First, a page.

News In Depth
Heatwave will continue into weekend
The unseasonably fine and hot weather will continue this weekend, forecasters said.
Sun worshippers flocked to beaches and parks on Thursday as they enjoyed the hottest day of the year so far, with temperatures reaching almost 28C (82.4F).
And the warmth will last for several more days, although showers could reach Cornwall by the end of Saturday, according to MeteoGroup, the weather division of the Press Association.
Forecaster Gemma Plumb said Friday would be "very warm".
"Most of the UK will be sunny and very warm on Saturday but showers could reach the end of Cornwall by the end of the day," she added.
"Sunday will continue to be dry and sunny although there may be more cloud about."
Saturday should see temperatures of between 24C and 27C, she said, while Sunday is likely to be between 22 and 25C.
Once again Southampton had the highest temperature of 27.9C (82.2F) on Thursday, after also topping the mercury on Wednesday.
The south coast city was closely followed by Wisley in Surrey, where temperatures reached 27.5C (81.5F), while it was 27.3C (81.1F) in Bishopton, near Glasgow.
Barcelona in Spain lagged behind at 25.3C (77.5F).
MeteoGroup said it was warm across much of the UK, with most places between 24 and 28C.
However coastal areas were cooler, especially in the east where it struggled to get above 18C.
Average maximum temperatures for England in May are 14-17C, while Scotland would normally be 13-15C.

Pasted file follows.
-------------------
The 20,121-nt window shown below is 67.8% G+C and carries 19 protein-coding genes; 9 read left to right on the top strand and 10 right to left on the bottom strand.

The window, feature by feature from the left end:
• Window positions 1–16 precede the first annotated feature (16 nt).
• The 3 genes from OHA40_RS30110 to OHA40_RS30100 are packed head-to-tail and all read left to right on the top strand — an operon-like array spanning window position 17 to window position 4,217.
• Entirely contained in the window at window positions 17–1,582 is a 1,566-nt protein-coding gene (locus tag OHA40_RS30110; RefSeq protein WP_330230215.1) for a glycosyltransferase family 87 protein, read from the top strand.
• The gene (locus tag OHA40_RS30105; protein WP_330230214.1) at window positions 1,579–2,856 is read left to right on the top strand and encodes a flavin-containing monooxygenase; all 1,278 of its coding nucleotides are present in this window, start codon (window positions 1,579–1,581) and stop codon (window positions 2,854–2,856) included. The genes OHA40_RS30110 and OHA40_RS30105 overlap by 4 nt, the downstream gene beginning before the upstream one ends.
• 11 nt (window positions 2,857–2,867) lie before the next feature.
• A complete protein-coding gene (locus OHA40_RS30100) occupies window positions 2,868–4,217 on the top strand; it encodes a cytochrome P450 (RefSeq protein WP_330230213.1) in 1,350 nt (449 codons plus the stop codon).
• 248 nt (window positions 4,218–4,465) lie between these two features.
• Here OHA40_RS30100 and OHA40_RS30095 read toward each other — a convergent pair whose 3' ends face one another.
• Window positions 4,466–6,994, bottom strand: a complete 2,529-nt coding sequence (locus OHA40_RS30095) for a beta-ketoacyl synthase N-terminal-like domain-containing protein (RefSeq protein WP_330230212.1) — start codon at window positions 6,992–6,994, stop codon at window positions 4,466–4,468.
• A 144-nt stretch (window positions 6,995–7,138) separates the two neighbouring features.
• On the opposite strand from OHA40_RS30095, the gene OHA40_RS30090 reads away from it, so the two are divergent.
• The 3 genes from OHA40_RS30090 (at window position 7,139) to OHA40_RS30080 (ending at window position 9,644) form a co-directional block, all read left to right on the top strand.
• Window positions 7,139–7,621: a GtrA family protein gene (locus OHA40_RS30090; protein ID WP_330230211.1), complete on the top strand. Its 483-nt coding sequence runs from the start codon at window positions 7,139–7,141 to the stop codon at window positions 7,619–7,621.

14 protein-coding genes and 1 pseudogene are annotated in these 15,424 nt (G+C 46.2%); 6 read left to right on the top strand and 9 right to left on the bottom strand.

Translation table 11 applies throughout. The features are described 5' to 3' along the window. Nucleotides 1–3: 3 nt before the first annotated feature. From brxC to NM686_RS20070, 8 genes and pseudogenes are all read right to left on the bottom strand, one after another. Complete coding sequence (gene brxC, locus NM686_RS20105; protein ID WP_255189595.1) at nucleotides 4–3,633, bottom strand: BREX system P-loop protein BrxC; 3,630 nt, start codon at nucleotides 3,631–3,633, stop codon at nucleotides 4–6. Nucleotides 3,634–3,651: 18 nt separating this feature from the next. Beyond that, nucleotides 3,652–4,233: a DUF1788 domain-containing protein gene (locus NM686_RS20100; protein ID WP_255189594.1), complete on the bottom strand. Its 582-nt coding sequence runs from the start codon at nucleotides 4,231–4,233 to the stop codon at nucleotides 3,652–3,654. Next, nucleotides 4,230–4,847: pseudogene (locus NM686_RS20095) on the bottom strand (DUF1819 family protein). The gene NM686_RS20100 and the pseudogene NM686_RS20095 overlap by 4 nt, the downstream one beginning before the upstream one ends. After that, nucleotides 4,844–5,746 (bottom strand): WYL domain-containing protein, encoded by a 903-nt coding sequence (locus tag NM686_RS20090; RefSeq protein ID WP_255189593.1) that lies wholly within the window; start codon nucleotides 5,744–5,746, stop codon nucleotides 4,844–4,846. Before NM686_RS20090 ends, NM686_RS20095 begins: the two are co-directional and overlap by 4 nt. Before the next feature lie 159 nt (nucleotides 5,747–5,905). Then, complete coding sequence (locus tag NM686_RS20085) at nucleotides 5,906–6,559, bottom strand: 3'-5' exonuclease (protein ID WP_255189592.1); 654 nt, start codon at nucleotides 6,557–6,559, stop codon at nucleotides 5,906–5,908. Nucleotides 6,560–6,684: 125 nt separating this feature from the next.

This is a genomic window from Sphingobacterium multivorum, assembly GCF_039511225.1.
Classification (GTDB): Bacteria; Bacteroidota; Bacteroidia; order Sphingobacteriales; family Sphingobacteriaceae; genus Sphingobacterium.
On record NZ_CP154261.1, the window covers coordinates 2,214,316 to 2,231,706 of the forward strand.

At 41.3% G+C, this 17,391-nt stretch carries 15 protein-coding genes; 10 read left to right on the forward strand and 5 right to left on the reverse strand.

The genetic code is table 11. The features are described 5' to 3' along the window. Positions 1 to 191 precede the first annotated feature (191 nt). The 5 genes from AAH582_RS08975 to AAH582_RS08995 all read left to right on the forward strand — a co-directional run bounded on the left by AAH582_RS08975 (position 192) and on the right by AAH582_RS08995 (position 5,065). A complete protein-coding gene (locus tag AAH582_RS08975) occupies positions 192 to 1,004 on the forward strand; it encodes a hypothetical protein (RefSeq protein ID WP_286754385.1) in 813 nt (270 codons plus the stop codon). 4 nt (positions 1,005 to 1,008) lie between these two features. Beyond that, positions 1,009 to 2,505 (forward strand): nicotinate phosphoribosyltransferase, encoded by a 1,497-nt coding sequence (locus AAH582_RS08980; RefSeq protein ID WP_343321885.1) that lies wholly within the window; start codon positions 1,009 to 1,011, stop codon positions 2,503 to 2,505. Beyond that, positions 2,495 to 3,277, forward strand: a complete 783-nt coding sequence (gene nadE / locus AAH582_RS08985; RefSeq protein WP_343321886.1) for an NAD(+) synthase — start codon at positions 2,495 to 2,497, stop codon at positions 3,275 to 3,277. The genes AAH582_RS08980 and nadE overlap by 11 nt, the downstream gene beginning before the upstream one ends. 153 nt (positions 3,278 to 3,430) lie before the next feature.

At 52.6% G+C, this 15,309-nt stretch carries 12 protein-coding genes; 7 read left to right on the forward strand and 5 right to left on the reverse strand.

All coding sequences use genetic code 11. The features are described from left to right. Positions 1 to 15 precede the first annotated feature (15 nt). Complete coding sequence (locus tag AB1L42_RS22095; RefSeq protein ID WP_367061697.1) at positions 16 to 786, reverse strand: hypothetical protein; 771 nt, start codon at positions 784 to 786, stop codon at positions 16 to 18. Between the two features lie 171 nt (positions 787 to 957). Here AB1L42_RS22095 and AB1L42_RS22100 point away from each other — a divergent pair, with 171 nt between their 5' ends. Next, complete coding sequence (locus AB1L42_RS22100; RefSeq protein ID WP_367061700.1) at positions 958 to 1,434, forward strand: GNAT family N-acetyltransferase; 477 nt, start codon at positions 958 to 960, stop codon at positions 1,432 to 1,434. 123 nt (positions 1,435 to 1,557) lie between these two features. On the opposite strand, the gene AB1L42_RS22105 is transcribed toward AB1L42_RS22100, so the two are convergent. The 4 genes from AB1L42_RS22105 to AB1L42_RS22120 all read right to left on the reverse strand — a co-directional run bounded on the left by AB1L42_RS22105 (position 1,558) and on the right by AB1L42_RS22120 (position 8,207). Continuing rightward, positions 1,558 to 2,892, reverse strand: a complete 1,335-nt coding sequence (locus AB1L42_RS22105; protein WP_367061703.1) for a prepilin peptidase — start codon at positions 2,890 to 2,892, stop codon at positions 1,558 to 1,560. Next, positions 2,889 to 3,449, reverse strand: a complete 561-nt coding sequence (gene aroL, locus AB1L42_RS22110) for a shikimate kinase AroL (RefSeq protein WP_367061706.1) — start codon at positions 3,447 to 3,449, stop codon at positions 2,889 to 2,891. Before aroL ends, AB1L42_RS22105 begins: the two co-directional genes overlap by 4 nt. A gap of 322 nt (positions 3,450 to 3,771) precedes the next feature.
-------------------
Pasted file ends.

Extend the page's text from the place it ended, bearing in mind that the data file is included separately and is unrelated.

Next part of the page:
The hot weather in London caused a pane of glass at Portcullis House, the £235 million office block used by hundreds of MPs, to shatter.
A Commons spokeswoman blamed "heat exhaustion" for thousands of tiny cracks in the 6ft x 3ft pane in the 11-year-old glass and steel building opposite the Palace of Westminster.
She said: "One of the nodes supporting the glass expanded in the heat and that pushed the glass.
"It has been covered up and we are ensuring that it is blocked off and everyone is safe."
Two workmen in hard hats placed cardboard storage boxes under the shattered pane to soften its fall should it plummet to the ground, as security officers set up a 40ft cordon blocking access between the Members' Centre and the Debate cafe.
In its latest briefing on the drought, which is still affecting much of the South East and eastern England, the Environment Agency said this week had been the driest since the end of March.
Just 2mm (0.08 inches) of rain or less fell in south-eastern England, while 9mm (0.35 inches) was recorded in the North East and North West.
River flows have decreased from high levels seen during weeks of rain and are now normal for the time of year, while the warm sunny weather following the rain has prompted lots of plant growth, which has meant soils are drier than normal.
A number of monitored groundwater supplies have returned to normal or higher levels but eight sites remain "exceptionally low" for this time of year.
National drought co-ordinator Polly Chancellor said: "The recent spell of wet weather restored many river and reservoir levels to normal, reducing pressure on the environment and public water supply.
"But groundwater levels in some areas still remain exceptionally low - so it continues to be important that we all use water wisely, and try to reduce the amount that we use at home and in businesses."
Train companies are gearing up for an increase in passengers of up to 25% in some parts of the country as hundreds of thousands of sunseekers head to seaside resorts and beauty spots this weekend.
Edward Welsh, from the Association of Train Operating Companies (Atoc), said: "We are expecting thousands of families and sun-worshippers to pack their buckets and spades, straw hats and sunglasses, and catch the train to seaside resorts.
"For those planning to make the most of the first warm weekend of the summer there are plenty of cheap deals, and many people can get a third off the cost of their journey with a railcard.
"There's no need to get hot and bothered behind the wheel of a car when you can catch the train."